University of Missouri Extension

EC943, Reviewed October 1993

Consumer Co-ops: Managing a Pre-Order Food Cooperative

Michael Cook
Department of Agricultural Economics

A pre-order cooperative can offer its members savings on conventional supermarket food prices and/or food of higher quality than available elsewhere except at a premium price. It can also offer opportunities to socialize or to develop other community projects. In order to meet any of these goals, the coordinator and members of a pre-order cooperative must understand what needs to be done to keep food ordering and distribution efficient and reliable, and must work together in order to accomplish it.

Pre-order cooperatives commonly run into trouble in three areas:

A pre-order's success is also vitally dependent on clear agreements as to what is required of members, and on members' commitment not only to keep these agreements but, for some members at least, to contribute more to the cooperative than the minimum required. This spirit of cooperation involves more than good logistics, good record keeping and good communication. However, failures in any of these three areas will quickly sap the spirit of the cooperative.

The flow in a pre-order cooperative

The cooperative's basic function is to connect its members with food suppliers. Orders and money flow from the members, through the cooperative, to the suppliers; food and information flow from the suppliers back to the members. If the cooperative buys from a cooperative warehouse, there will be an additional relationship of participating in the governing of the warehouse.

There are a number of systems for managing orders, money, distribution and the cooperative "work force." The following comments should help you think through what system is best for your cooperative.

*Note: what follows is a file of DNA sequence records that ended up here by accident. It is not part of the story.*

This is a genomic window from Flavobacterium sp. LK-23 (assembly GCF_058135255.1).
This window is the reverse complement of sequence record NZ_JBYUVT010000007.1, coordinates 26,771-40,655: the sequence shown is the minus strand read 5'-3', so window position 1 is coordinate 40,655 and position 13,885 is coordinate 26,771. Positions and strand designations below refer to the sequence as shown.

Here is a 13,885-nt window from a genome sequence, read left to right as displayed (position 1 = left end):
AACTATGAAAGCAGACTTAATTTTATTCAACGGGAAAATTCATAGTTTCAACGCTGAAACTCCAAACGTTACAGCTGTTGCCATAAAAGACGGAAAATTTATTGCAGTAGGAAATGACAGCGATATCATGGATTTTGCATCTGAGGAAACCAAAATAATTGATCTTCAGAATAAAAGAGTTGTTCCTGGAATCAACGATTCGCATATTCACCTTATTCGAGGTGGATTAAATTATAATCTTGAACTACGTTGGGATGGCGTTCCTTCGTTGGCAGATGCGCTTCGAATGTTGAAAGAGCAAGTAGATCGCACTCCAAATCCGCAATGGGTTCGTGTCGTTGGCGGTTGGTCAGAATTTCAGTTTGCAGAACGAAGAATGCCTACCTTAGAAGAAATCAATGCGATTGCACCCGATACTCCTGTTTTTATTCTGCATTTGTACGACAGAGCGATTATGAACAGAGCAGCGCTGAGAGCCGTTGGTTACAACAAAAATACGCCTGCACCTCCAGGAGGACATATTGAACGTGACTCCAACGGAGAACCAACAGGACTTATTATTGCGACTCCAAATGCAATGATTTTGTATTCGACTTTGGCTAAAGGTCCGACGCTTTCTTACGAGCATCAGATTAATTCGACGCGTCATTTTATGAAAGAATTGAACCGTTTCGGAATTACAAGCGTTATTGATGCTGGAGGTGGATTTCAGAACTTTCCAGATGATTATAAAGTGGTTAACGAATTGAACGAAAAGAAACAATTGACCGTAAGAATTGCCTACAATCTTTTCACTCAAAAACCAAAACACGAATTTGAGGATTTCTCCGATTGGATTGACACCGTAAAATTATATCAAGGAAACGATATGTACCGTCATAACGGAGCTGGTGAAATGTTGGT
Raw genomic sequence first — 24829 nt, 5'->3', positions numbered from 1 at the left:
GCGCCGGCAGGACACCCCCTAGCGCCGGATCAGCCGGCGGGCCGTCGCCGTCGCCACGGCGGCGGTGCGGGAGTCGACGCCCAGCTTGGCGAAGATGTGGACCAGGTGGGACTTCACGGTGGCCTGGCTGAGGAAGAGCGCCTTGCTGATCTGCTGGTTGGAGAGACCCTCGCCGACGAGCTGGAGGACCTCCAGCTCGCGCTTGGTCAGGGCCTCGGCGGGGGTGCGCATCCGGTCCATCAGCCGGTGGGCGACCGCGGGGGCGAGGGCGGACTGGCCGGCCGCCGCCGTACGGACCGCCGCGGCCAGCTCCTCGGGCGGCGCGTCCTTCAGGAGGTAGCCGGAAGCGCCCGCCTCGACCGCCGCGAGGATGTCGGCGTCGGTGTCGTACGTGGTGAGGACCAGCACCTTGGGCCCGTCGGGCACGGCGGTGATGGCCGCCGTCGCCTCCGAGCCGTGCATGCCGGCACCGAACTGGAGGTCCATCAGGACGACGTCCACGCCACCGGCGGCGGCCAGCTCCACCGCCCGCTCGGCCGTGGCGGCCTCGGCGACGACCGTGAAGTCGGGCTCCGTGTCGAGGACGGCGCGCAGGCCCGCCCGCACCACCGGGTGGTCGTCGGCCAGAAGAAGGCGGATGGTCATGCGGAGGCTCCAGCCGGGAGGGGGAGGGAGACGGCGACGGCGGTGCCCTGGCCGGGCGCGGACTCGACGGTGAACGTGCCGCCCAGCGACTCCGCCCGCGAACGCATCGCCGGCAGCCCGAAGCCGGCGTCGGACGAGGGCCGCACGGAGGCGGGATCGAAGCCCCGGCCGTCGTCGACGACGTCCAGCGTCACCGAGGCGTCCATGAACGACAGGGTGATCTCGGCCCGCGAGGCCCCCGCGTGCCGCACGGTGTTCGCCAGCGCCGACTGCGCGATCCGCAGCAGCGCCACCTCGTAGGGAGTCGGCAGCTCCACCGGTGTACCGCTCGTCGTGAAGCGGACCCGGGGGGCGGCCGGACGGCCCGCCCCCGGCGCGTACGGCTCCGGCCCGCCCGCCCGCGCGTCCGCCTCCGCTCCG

Compiling orders

Every pre-order cooperative must find some way to organize a group order from individual orders and then, once the food arrives, to break the group order back into individual orders. The success of the pre-order depends a good deal on devising an accurate and efficient method of doing this.

One alternative is to compile the order at a meeting of members. Another alternative is for each member to phone in, mail or drop off his or her order. This "individual order" method requires that each individual have an order sheet. The order sheet should include the name, address and phone number of the cooperative; when and where to mail or leave the order sheet and to pick up the order; and items to be ordered, units in which each item is sold, price per unit and any minimum order. There should be spaces to fill in the member's name, address and phone number; the amount of each item wanted; notes on the amount received; and total price for each item. Similar information is needed for members who phone in their orders.

The system for compiling the individual orders depends on the size of the cooperative. The buyer may compile the orders for a small cooperative; the Limit Avenue Cooperative in St. Louis, serving 500 households, uses six members to compile the order sheets and two more members to check their accuracy. Several California "buying club warehouses" use a computer.

The buyer will have to make decisions such as whether to buy beyond the amount ordered to meet supplier requirements, whether to make substitutions, etc. Buyers should read Carol Snyder's Co-op Buyer's Handbook for a discussion of these issues.

Managing the money

The cooperative may choose between two systems for members' payments. Members may pre-pay when they order. Then, when they go to the distribution place, if they paid too much, they get money back; if they didn't pay enough, they pay more. This method requires that the prices on the order sheet be accurate. Otherwise, adjustments on price will consume a great deal of time and effort.

The alternative method is for members to pay at the distribution place. This requires that the member make an initial money deposit, usually in the amount of that member's average order. The deposit is used to cover the member's orders until the member leaves the cooperative.